Rafting on Lake Aegeri


Category:
Knowledge concerning nature
  • Traditional craftsmanship
Canton:

Description

The southern shore of Lake Aegeri is covered by 55 hectares of mountain forest, owned in equal parts by the corporations of Unterägeri and Oberägeri. Because there have never been any roads in the steep terrain, the felled trees have always been dropped to the lakeshore through steep gullies and ravines, tied together to make a raft and then transported on the lake. In recent times, the floating wooden construction has reached lengths of 175 metres and a weight of 1,000 tonnes. Two motor boats push the raft at a speed of two kilometres per hour to Oberägeri (1.5 kilometres) or Unterägeri (2.5 kilometres). On arrival, the logs are pulled ashore and loaded onto lorries. Until 1999, this work was carried out as a source of extra income by farmers belonging to the corporations. Since the start of this century, the traditional task has been performed by local lumberjacks.

Image gallery

  • Rafts being pushed by motor boats at the stern, with a further boat employed to maintain stability. Around 1980. © Familie Anton Henggeler-Frank, Morgarten
  • Anton Henggeler stands on the logs holding a boat hook during the crossing. Around 1980. © Familie Anton Henggeler-Frank, Morgarten
  • A rafter uses a special lumber pick to pull the logs ashore following a crossing. Around 1980. © Familie Anton Henggeler-Frank, Morgarten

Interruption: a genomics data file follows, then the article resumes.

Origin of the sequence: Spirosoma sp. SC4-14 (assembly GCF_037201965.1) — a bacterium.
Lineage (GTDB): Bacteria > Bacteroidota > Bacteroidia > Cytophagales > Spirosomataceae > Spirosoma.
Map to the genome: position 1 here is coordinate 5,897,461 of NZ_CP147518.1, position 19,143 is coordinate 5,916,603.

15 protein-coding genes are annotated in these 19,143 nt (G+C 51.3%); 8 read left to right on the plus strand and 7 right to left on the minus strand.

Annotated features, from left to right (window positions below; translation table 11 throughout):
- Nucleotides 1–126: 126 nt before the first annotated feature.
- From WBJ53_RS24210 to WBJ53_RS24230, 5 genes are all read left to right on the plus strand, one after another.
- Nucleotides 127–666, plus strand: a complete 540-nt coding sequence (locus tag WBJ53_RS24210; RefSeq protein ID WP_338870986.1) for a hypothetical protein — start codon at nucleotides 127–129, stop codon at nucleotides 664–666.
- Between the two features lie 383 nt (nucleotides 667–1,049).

• Aerial photograph of the raft at the mouth of the river Lorze in Unterägeri, 2008 © Jürg Bernhard, OK Flössen, Korporation Oberägeri
  • Arrival in Unterägeri with forest manager Stefan Regenmoser at the prow. © Franz Müller/OK Flössen, Korporation Oberägeri
  • The raft is already beginning to take shape nine days before the crossing. 2011. © Christian Rogenmoser/OK Flössen, Korporation Oberägeri
  • Rafts being pushed by motor boats at the stern, with a further boat employed to maintain stability. Around 1980. © Familie Anton Henggeler-Frank, Morgarten
  • Anton Henggeler stands on the logs holding a boat hook during the crossing. Around 1980. © Familie Anton Henggeler-Frank, Morgarten
  • A rafter uses a special lumber pick to pull the logs ashore following a crossing. Around 1980. © Familie Anton Henggeler-Frank, Morgarten
  • Aerial photograph of the raft at the mouth of the river Lorze in Unterägeri, 2008 © Jürg Bernhard, OK Flössen, Korporation Oberägeri
  • Arrival in Unterägeri with forest manager Stefan Regenmoser at the prow. © Franz Müller/OK Flössen, Korporation Oberägeri
  • The raft is already beginning to take shape nine days before the crossing. 2011. © Christian Rogenmoser/OK Flössen, Korporation Oberägeri

References and documentation

Publications
  • Anne-Marie Dubler: Flösserei. In: Historisches Lexikon der Schweiz. Bern, 2009 (www.hls-dhs-dss.ch/textes/d/D14055.php)

  • Stephanie Hess: Tausend Tonnen treiben im See. In: Neue Zuger Zeitung, 29. März 2011, p. 25

  • Verena Ingold: Flössen: Idyll für harte Männer. In: Gelbes Heft. München, 29. Dezember 1981, p. 4-7

  • Dany Kammüller: Ägeri 2004: Grösstes Floss der Geschichte! In: Zuger Woche, 11. Februar 2004, p. 1 und 3

  • Korporation Oberägeri, Korporation Unterägeri (Ed.): Flössen auf dem Ägerisee (DVD). Oberägeri und Unterägeri, 2004

  • Andrée Stössel: Stamm-Ritual auf dem See. In: Neue Zuger Zeitung, 15. März 2008, p. 29

  • Monika Wegmann: Über den Ägerisee nach Japan... In: Neue Zuger Zeitung, 13. März 1999, p. 21

Documentation